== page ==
"I felt like there was something hideously wrong with me and what was worse, my family seemed to confirm this idea. They had to re-learn the basics of what not to do as they were never supported themselves."
Me: “I am feeling really…anxious. My chest is really tight and I just feel like something bad is going to happen.”
Them: “You’re SO sensitive! You just need to toughen up and not think so much. The more you talk about it the worse it will seem."
Believe it or not this was a conversation I routinely had with many of my family members. Any time I was feeling particular anxious, stressed or overwhelmed with paralysing emotions, I was consistently told that it was either in my head or it was my fault. I didn’t know back then that I was suffering from a mental health condition.
I was sexually abused in my childhood.
Because of the abuse, I suffered with a mountain of mental health problems which ended up with a diagnosis of Borderline Personality Disorder earlier this year. Discussing mental health within the Indian community is like getting blood out of a stone. It’s ignored and is thought of as a figment of your imagination. So even after telling my family I didn’t feel comforted or loved, I felt ostracised and more alone than ever.
Do not answer back
Even before the diagnosis, my mental health was severely damaged. I frequently had panic attacks, turbulent mood swings and crippling depression. I felt like there was something hideously wrong with me and what was worse, my family seemed to confirm this idea. I was frequently told I had an attitude problem and I was constantly told in some way that I wasn’t good enough.
I was seen as the black sheep in the family and was in desperate need of “fixing.” I was sent to many different family members to have an “encouraging” talk about how I need to get my life in order and what I need to do in order to be successful. I was told I was focusing on the wrong thing, I was worrying too much about insignificant problems and I need to get my head sorted and focus more on my education which would then land me a good job and eventually a family. It seemed to me that my own thoughts and feelings were invalid.
Like any teenager I first met this criticism with anger and I was hell bent on kicking off. This wasn’t the best plan as I was then punished severely by everyone and perhaps rightly so. After my phone got taken away for the fifth time, I was threatened to be sent to boarding school in India and being sharply slapped by my older cousin I realised that my plan wasn’t working.
So I decided to go the opposite route. I consciously remember sitting down and tell myself: “Do what you are told by everyone. Do not answer back and do not form an opinion. Be polite and accommodating and when in doubt ask the family and they will tell you what to do, what to wear, how to act and how to live.”
This plan worked much better. I even remember my family saying that at first they were really worried about me but then I turned out to be a good girl. I had the love of my family back but I lost all sense of who I was. At the time I thought it was a small price to pay and would rather forget who I was and be loved than try to express myself and be hated. So that’s what I did, for more than ten years.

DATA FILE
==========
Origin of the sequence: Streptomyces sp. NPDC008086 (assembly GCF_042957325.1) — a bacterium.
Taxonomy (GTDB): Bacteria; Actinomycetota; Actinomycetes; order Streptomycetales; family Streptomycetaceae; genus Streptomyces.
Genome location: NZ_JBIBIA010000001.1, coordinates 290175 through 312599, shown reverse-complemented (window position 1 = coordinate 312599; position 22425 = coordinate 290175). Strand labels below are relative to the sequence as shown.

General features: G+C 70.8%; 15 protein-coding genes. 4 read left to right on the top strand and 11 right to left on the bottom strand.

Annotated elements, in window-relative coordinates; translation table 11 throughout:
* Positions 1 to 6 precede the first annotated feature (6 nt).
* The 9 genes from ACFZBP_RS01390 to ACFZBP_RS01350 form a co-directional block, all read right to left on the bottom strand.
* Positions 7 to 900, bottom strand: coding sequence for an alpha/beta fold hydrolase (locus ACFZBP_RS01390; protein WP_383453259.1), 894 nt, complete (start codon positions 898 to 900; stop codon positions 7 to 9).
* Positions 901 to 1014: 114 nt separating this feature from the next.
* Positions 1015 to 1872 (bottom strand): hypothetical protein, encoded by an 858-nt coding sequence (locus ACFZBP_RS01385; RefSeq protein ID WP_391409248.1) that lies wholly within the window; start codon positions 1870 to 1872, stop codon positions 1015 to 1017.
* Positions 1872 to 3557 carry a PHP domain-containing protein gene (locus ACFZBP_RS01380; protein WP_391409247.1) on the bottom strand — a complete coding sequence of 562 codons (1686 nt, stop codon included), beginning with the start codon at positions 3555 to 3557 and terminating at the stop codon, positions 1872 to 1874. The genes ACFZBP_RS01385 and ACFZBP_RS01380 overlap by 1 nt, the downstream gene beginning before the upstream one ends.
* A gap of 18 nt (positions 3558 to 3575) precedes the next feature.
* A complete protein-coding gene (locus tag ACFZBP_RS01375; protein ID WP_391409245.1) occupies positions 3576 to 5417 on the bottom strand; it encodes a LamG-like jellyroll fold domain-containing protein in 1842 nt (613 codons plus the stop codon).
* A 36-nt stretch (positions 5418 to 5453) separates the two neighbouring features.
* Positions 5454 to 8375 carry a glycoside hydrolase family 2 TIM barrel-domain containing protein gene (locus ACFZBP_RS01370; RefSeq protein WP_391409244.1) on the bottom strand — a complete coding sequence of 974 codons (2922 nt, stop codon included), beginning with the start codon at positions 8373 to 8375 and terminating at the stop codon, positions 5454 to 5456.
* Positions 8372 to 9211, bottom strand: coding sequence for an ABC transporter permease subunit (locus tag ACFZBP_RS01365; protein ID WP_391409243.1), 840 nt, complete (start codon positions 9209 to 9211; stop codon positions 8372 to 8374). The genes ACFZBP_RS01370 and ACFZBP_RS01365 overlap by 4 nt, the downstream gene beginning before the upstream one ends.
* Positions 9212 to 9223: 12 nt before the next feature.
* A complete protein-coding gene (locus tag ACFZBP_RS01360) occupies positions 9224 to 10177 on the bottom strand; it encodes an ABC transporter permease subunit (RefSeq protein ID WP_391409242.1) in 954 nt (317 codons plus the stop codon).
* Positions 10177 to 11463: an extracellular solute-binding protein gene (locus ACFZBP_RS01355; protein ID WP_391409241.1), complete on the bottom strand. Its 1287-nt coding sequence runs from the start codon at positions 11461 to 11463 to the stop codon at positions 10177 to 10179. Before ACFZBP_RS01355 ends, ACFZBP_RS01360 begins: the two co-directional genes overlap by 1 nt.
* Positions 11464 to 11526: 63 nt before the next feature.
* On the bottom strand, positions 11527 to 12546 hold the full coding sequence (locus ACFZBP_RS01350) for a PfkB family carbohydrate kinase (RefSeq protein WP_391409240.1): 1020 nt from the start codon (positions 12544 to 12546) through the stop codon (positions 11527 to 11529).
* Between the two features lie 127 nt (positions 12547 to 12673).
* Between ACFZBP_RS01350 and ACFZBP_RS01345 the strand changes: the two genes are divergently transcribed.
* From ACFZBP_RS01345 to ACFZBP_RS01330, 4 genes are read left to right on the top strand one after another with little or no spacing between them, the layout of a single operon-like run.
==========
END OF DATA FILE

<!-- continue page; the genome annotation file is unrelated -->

'Deep-rooted' feelings of shame
On the surface everything seemed fine but underneath it all the panic attacks, depression, anxiety, disgust for myself, shame and paranoia just grew and grew. I felt I had abandoned myself in order to feel loved and to be accepted.
Looking back I realised that brushing things under the carpet is the standard procedure in my family and in most ethnic communities. Having any sort of difficulty is often seen as a weakness and therefore not spoken about. The subject of mental health is very taboo and because a lot of ethnic communities don’t know much about it they find it difficult to talk about. In my experience the thought is if we don’t talk about it, it will go away. Unfortunately what this perpetrates is the idea that what people feel isn’t worth anything and to speak out about it (it meaning anything from work difficulties to mental health illnesses) means that the person in question is failing in their life. Instead of their thoughts and feelings being welcomed and listen to without judgement, they are often met with anger and embarrassment.
I would love to say that now, a few years later and in therapy, that I have learnt to love myself and not feel ashamed for my mental health condition but this wouldn’t be the truth. The truth is I still struggle with all of those things but the difference between me then and now is that I am trying to be more honest about my situation. My family are now aware and are trying their best to support me – however, they too are having to try and re-learn the basics of what NOT to do as they themselves were never supported either.
It seems like this opinion or feeling of shame surrounding mental health is deep rooted and goes back many generations. In order to try and stop the stigmatisation of mental health illness, our communities need to come together and be open and honest about their struggles. We need to talk to each other with love and respect so those of us who are suffering know that we no longer need to feel alone. I am not saying it is going to be easy nor do I think it is going to change overnight but little by little I am determined to try and be part of the movement that encourages this change and I hope you, the reader, are too.